At the start of last class, Matt gave us two new requirements:
1. The device must be able to connect to the wireless network (or have a really good reason why not)
2. You need to prevent the user from breaking the A/C system by turning it on in the winter.
This late breaking shift in requirements is typically called ‘scope creep’ and can ruin an otherwise healthy project. Many times it involves deep changes as flows have to be completely redesigned to accommodate the new features and behaviors.
Much like the now infamous $1000 project, this was met with a mixed reaction. In my case however, I was fairly confident that I would be able to competently address the new requirements.
Expecting the unexpected…
When starting this class, I realized that I had two advantages :
1. I have over 6 years of QA Engineering experience which involved staring at interfaces, breaking flows, and exploring edge cases on a daily basis.
2. I sat in on the start of the Rapid Ideation class last year. I specifically asked about scope creep and how that was handled. Jon’s response last year made me sure that later in the quarter I was going to see a shift in requirements.
The third advantage which I didn’t realize I had was dumb luck. I love many of the concepts behind the Nest thermostat and home automation. As a technologist, I keep up to date with what technologies are being used by professionals and amateurs to make their homes more interactive. The MSP430, Arduino, RaspberryPi, Samsung TecTiles, Electric Imp, and many more technologies are adding connectivity and remote sensors at near-consumer prices. It was natural for me to look to wireless networking as a means of vastly improving home comfort.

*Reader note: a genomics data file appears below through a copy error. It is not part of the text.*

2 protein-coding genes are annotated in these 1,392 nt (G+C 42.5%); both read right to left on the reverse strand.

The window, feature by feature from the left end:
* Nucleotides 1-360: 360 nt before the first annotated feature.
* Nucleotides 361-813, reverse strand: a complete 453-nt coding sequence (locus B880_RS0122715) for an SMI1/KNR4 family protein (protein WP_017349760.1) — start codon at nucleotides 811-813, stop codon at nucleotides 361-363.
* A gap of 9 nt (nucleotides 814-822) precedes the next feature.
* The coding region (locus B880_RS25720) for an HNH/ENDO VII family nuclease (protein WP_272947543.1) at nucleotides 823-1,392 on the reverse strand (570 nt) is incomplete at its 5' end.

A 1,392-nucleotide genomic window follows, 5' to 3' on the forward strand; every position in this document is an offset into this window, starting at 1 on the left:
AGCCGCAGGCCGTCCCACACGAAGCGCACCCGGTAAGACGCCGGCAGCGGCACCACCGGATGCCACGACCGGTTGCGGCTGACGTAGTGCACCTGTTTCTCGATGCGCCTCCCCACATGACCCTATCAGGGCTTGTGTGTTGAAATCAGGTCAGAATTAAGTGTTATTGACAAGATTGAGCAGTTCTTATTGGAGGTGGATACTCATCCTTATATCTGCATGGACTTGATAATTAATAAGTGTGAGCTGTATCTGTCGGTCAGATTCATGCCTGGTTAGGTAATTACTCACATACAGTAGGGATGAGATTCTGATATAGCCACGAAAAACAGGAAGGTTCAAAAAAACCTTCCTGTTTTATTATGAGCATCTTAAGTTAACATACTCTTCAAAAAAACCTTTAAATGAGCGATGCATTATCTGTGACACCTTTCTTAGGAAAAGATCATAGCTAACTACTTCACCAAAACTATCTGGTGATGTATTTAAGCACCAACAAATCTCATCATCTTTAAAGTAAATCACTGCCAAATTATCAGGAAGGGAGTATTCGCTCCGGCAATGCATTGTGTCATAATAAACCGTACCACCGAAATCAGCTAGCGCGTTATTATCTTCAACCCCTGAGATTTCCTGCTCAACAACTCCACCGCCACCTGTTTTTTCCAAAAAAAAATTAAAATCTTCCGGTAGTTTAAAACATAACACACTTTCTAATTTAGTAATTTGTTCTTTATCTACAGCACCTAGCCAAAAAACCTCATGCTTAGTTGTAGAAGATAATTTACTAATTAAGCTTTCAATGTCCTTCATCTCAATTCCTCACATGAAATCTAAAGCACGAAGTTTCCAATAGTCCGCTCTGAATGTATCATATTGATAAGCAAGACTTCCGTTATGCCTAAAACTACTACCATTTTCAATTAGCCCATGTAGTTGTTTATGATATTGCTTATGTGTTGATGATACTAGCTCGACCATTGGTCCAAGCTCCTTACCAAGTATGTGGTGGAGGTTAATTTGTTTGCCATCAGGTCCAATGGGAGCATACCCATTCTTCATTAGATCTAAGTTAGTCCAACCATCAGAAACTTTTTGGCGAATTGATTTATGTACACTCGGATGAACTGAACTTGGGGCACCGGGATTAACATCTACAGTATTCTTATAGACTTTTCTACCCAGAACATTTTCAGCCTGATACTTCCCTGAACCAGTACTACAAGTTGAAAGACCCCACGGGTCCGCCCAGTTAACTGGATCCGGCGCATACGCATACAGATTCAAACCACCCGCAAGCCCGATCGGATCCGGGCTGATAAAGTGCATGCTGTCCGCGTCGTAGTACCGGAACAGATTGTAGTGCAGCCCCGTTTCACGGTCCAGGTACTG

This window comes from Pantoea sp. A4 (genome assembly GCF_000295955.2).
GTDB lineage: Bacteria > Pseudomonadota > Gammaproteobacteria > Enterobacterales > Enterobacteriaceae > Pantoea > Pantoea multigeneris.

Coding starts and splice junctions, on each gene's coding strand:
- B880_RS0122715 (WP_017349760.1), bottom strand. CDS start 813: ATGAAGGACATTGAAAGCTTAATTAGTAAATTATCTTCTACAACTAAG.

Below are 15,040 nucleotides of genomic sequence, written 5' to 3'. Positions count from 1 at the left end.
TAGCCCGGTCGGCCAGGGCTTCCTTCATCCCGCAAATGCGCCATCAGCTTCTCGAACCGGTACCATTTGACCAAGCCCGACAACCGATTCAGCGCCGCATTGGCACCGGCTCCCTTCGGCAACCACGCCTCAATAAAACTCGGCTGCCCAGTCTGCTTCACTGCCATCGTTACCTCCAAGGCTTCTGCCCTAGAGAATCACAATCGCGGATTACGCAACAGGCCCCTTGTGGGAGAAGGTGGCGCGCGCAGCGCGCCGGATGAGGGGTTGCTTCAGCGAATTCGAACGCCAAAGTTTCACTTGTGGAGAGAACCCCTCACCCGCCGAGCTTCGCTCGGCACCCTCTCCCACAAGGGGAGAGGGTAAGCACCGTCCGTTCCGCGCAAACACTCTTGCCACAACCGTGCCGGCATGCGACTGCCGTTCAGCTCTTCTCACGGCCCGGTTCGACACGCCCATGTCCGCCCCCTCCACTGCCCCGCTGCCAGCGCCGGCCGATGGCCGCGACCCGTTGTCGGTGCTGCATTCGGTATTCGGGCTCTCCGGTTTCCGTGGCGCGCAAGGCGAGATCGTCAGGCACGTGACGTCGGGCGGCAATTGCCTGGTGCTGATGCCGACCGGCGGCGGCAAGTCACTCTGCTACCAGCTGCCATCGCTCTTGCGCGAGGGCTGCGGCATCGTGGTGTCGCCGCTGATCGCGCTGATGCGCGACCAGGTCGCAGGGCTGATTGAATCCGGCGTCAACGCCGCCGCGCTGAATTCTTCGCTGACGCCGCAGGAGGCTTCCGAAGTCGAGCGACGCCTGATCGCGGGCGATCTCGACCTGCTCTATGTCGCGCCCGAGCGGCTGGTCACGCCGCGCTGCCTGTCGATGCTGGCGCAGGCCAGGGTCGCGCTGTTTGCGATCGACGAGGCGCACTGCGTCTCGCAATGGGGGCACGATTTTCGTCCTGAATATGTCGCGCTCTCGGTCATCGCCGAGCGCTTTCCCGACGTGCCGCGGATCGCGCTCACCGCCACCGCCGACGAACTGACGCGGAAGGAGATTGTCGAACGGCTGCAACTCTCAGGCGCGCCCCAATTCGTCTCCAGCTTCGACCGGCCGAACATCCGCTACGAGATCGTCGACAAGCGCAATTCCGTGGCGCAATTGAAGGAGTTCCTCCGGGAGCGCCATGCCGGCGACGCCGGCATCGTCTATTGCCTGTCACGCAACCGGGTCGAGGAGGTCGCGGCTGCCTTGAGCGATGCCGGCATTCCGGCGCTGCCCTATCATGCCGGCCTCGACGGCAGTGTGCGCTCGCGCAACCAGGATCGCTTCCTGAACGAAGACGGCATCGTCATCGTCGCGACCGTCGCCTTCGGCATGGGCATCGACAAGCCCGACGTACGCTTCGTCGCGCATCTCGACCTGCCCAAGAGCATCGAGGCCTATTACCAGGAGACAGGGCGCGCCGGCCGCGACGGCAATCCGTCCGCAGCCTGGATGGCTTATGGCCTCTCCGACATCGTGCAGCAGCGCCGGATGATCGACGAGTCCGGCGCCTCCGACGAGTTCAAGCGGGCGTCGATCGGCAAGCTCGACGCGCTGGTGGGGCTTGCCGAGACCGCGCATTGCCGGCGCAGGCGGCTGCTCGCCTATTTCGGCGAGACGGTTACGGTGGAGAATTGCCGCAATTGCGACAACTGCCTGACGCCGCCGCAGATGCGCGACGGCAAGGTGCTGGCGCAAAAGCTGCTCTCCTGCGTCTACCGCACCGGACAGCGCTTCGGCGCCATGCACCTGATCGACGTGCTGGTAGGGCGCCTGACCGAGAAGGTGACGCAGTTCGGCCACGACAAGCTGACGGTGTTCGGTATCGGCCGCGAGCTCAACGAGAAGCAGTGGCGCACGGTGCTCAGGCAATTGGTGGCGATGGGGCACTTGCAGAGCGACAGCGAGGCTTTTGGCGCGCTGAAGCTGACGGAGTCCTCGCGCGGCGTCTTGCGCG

In my original concept model, I explicitly thought of the role of a wireless network to allow for not only remote control via a mobile device, but also intelligent climate control via remote sensing and data.
Adding a means of connecting to a network was a necessary thought. In all honesty, I had thought that it would be hardwired since the control wires to the HVAC system would have to be run as well. However, since ‘connection’ existed and was abstract enough, it was easy to switch from hardwire to wireless without too much mental gymnastics.
So how does one manage a wireless connection?
Thankfully my system control flow had room for a one-line addition of ‘Connect to Wifi’ which would facilitate this small wizard. A list of available networks, sorted by signal strength, is presented to the user.
Expecting the unexpected of the unexpected…
What do you do when your wireless network is hidden or otherwise not listed? Time for some input.
So while the keyboard isn’t super pretty, it is functional. It allows for all manner of input except for non-English language sets. However, the real thought goes into answering the question, “How many ways can this go wrong?”
Here are a few examples:
Some alternative cases worth pondering are if there are multiple networks with the same name, if there are multiple wall units in the same home, and how does the system handle brownouts or temporary power outages?
Having a dialog with the user
Sometimes you have to talk the user down from the ledge and help prevent them from doing harm to themselves. In this particular instance, if the user were to turn on the A/C in cold weather, it would break the unit.
While this is very language-centric, there are few cues which drive home the point. By adding a notification at the top of the interface, the user can see this is an unusual condition. The red X makes it clear that what just happened is a no-no. Finally, the removal of color, my indicator of whether heating or cooling is occurring, makes it clear that the system is doing neither.
Overall this was a fun set of challenges. I wish I had more time to clean things up before today’s post, but rest assured everything will be addressed before the final presentation.
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